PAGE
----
Advertisement

This Week in Baltimore Sports History: Johnny Unitas leads Colts past College All-Stars

 This Week in Baltimore Sports History: Johnny Unitas leads Colts past College All-Stars
Quarterback Johnny Unitas, known as "The Golden Arm," once held nearly every NFL passing record. (Sun file photo)

Aug. 16, 1997: The Orioles erupt for eight hits and seven runs in the sixth inning to defeat the Anaheim Angels, 10-9, at Camden Yards. B.J. Surhoff has six RBIs for first-place Baltimore.

Orioles left fielder B.J. Surhoff is congratulated by his teammates after his triple in the fifth inning of a 1997 game against the Mariners.
Orioles left fielder B.J. Surhoff is congratulated by his teammates after his triple in the fifth inning of a 1997 game against the Mariners. (John Makely /)

Aug. 12, 1980: Jockey Phil Grove rides four winners at Timonium Race Track, giving him a meet-leading 35. Grove, of Frederick, will total 3,990 victories before retiring to become a steward for the Maryland Racing Commission.

Advertisement

Aug. 14, 1959: Before a crowd of 70,000, including Vice President Richard Nixon, the world champion Colts rout the College All-Stars, 29-0, at Chicago’s Soldier Field. Johnny Unitas passes for three touchdowns and defensive back Milt Davis returns an interception for a score.

Aug. 17, 1958: The Orioles send just 29 men to the plate but defeat the Washington Senators, 2-1, at Memorial Stadium. Connie Johnson pitches a three-hitter and knocks in the winning run.

Aug. 15, 1949: On the first day of football practice at Navy, a record 300 plebes show up for drills at Farragut Field in Annapolis.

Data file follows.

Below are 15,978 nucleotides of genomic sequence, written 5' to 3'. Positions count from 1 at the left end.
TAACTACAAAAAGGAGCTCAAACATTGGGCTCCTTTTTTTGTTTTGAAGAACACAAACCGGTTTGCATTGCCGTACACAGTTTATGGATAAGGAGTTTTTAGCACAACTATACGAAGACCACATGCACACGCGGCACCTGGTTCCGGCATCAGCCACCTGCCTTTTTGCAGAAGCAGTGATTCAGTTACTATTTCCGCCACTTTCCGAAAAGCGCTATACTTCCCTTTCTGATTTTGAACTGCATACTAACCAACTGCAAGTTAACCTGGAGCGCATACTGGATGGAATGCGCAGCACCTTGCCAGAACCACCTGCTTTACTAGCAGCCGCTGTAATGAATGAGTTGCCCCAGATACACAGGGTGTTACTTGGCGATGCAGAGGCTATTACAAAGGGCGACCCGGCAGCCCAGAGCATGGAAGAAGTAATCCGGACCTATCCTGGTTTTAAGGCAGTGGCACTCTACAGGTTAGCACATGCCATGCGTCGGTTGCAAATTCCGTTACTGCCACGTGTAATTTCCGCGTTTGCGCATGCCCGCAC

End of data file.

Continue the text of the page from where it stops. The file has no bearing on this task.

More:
The Yankees' Babe Ruth swinging in 1924.
The Yankees' Babe Ruth swinging in 1924. (New York Daily News)

Aug. 12, 1927: A four-run, ninth-inning rally gives the International League Orioles an 8-7 victory over the soon-to-be world champion New York Yankees before 6,500 fans at Oriole Park. Babe Ruth homers for the Yankees but is tagged with the loss, pitching the last inning in relief.

Aug. 11, 1907: Training for a boxing match in Arcadia, Calif., Joe Gans, world lightweight champion from Baltimore, helps fight a brush fire threatening the town. “I guess I dropped a pound or two” beating the flames with wet sacks, Gans says. “But it’s [a lot] like fighting — hard on the nose and the eyes.”

Boxer Joe Gans
Boxer Joe Gans (Baltimore Sun)

Aug. 16, 1893: The Orioles’ Bill Hawke, 23, throws the first no-hitter in big league history with the pitcher’s mound at the new distance (60 feet, 6 inches) from home plate. Hawke, of Elkton, will win 16 games for Baltimore’s 1894 National League champions.

Maryland quarterback Jack Scarbath (left) and coach Jim Tatum led the Terps to the 1952 Sugar Bowl. Scarbath, the No. 3 overall pick by the Washington Redskins in the 1953 NFL draft, spent three seasons in the pros -- two with the 'Skins and one with the Pittsburgh Steelers.
Maryland quarterback Jack Scarbath (left) and coach Jim Tatum led the Terps to the 1952 Sugar Bowl. Scarbath, the No. 3 overall pick by the Washington Redskins in the 1953 NFL draft, spent three seasons in the pros -- two with the 'Skins and one with the Pittsburgh Steelers. (Sun photo)

Birthday

Aug. 12, 1930: Jack Scarbath (Poly), Maryland quarterback who led the 1951 Terps to a 28-13 upset of No. 1 Tennessee in the Sugar Bowl.

Advertisement
Advertisement